Deepdale is a stadium in the Deepdale area of Preston, England, the home of Preston North End F.C. and England's National Football Museum. Preston North End are one of the founder members of the Football League. Since the English Football League was the first ever professional football league to form, Deepdale is the oldest continually-used site for league football in the world.

The land originally was Deepdale Farm and was used by the cricket and rugby teams of which spawned the football side. Leased on January 21, 1875 by the town's North End sports club, it hosted its first association football match on October 5, 1878. The league record attendance for PNE at Deepdale is 42,684 v Arsenal F.C. in the First Division, 23 April 1938. All four of the stands have now been replaced by new all seated structures named after famous players to grace PNE over the years. The old 'Pavilion' stand, now called the 'Invincibles Pavilion', was first opened for the 2008/2009 season. It is named after the Preston North End team of 1888/1889 season who were the first football team ever to go an entire season unbeaten in the league and also the first to complete the league and F.A. Cup double. Deepdale now has a capacity of 23,408 and is now an all seater stadium after the completion of the final stand which also includes a row of executive boxes. The women's team Dick, Kerr's Ladies also called Deepdale home, often beating men's professional teams and attracting crowds of up to 53,000. Reflecting this history, the venue was used during the 2005 UEFA Women's Championship. The nearby Deepdale railway station closed to regular passenger services on 31 May 1930.

National Football Museum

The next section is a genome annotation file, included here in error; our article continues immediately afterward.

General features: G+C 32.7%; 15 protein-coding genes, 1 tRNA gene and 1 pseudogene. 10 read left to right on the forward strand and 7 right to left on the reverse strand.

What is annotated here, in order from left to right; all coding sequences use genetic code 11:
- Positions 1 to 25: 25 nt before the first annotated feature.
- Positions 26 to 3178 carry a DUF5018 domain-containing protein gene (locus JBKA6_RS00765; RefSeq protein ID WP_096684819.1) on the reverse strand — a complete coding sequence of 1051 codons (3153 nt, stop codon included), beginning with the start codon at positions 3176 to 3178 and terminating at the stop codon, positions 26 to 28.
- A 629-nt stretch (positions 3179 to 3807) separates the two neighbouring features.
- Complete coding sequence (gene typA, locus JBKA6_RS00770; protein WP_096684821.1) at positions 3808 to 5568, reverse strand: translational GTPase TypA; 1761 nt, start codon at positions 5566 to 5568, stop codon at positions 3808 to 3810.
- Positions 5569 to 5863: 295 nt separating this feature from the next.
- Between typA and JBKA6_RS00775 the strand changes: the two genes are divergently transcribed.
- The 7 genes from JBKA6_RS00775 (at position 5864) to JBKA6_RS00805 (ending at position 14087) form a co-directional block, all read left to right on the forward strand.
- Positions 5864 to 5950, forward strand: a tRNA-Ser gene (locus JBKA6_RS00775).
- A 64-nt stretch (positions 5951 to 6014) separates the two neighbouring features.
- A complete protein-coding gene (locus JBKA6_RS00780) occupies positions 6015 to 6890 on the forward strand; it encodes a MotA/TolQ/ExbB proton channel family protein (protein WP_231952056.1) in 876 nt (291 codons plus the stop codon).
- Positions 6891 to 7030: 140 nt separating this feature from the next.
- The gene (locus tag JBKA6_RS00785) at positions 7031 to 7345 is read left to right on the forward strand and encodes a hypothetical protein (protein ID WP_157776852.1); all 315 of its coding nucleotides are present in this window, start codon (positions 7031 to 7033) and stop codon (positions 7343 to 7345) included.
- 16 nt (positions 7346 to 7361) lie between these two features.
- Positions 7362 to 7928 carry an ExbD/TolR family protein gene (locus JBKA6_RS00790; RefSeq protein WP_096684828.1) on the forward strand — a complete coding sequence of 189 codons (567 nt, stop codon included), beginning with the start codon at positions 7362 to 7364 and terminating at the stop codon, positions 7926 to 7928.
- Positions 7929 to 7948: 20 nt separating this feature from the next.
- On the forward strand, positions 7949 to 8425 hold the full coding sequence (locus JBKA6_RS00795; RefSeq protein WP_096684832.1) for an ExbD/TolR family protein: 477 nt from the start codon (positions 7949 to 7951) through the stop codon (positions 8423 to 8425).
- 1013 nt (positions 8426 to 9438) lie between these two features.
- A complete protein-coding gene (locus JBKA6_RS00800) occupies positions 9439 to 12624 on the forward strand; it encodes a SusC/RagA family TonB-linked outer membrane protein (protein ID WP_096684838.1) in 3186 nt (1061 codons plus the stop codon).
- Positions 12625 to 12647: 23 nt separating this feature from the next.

Located at the Deepdale stadium in Preston, the museum opened in June 2001. It is an independent charity holding the following collections:
  • The FIFA Museum Collection
  • The Football Association Collection
  • The Football League Collection.
  • The Wembley Stadium Collection.
  • The FIFA Book Collection
  • The People’s Collection
  • The Preston North End F.C. Collection
  • The Harry Langton Collection
  • The Sir Stanley Matthews Collection
  • The Littlewoods Collection
At any time, around 42,000 items from the museum’s collections are on display, with a further 130,000 items held. Key items include:
  • One of the two balls used in the first World Cup Final in 1930.
  • The ball from the 1966 World Cup Final.
  • The replica of the Jules Rimet Trophy, made in secret by the FA in 1966 after the original was stolen, and paraded by the England players at the World Cup Final in 1966.
  • The England captain’s jersey and cap from the world's first official international football match, England v Scotland, in 1872.
  • The world’s oldest women’s football kit, from the 1890s.
  • The football shirt worn by Diego Maradona when he scored the infamous "hand of god" goal against England in the 1986 World Cup.

Old Deepdale